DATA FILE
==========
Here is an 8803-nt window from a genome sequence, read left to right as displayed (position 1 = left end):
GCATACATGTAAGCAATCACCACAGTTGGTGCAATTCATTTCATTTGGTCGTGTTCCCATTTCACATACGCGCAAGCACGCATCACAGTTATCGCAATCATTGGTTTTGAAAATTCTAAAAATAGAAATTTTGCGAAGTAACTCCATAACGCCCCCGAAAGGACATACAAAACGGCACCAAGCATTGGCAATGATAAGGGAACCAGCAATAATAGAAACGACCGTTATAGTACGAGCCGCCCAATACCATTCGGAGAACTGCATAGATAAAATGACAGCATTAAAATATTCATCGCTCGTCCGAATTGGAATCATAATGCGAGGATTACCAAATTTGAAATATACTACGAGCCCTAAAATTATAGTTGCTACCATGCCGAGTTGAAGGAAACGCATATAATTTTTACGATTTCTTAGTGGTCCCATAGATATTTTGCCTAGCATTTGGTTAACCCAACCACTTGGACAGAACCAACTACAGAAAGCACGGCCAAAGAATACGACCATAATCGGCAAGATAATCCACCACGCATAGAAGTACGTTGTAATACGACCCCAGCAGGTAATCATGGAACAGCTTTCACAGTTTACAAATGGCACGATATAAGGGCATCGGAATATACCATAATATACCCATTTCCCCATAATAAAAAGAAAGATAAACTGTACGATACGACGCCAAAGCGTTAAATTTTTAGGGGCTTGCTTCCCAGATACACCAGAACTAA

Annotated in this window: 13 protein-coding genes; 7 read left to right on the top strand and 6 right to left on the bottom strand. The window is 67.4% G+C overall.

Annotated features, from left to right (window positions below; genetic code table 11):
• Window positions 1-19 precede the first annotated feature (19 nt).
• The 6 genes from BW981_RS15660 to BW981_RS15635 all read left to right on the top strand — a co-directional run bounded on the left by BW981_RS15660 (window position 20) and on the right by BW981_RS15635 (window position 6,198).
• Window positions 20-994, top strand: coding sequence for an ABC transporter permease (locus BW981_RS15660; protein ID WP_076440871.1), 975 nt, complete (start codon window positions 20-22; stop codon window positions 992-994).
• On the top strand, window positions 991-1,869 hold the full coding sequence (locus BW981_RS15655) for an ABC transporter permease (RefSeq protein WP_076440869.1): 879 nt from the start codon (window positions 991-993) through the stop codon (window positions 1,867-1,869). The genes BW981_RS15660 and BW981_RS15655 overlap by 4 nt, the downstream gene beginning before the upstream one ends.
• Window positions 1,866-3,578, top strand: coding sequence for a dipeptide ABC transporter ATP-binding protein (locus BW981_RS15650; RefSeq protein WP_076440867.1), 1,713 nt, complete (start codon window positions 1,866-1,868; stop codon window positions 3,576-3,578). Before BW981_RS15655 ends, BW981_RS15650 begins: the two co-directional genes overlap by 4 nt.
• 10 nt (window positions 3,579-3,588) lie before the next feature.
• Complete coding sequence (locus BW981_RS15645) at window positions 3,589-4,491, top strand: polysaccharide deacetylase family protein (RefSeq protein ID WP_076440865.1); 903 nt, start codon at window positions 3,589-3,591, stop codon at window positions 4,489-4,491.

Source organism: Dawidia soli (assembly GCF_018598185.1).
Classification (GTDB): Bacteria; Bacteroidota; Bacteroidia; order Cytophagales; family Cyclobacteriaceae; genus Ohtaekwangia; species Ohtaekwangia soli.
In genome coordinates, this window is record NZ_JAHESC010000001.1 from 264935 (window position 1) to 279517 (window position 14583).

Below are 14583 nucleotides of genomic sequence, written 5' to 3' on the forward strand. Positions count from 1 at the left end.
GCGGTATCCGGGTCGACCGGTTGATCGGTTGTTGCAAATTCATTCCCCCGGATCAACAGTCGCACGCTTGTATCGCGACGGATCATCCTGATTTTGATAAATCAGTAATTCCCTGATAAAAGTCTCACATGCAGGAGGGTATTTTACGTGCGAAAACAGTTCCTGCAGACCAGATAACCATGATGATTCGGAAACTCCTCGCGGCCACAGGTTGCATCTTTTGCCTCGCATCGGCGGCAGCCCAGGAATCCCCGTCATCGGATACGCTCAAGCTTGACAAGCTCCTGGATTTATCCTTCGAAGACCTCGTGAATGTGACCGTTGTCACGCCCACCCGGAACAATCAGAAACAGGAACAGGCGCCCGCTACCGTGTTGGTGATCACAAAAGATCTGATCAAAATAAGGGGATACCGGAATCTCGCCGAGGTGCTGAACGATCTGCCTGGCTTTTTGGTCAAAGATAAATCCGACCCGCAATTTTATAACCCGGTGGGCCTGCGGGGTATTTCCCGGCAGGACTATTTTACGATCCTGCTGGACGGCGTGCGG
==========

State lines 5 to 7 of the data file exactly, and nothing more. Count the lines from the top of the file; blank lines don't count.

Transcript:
• Window positions 1-19 precede the first annotated feature (19 nt).
• The 6 genes from BW981_RS15660 to BW981_RS15635 all read left to right on the top strand — a co-directional run bounded on the left by BW981_RS15660 (window position 20) and on the right by BW981_RS15635 (window position 6,198).
• Window positions 20-994, top strand: coding sequence for an ABC transporter permease (locus BW981_RS15660; protein ID WP_076440871.1), 975 nt, complete (start codon window positions 20-22; stop codon window positions 992-994).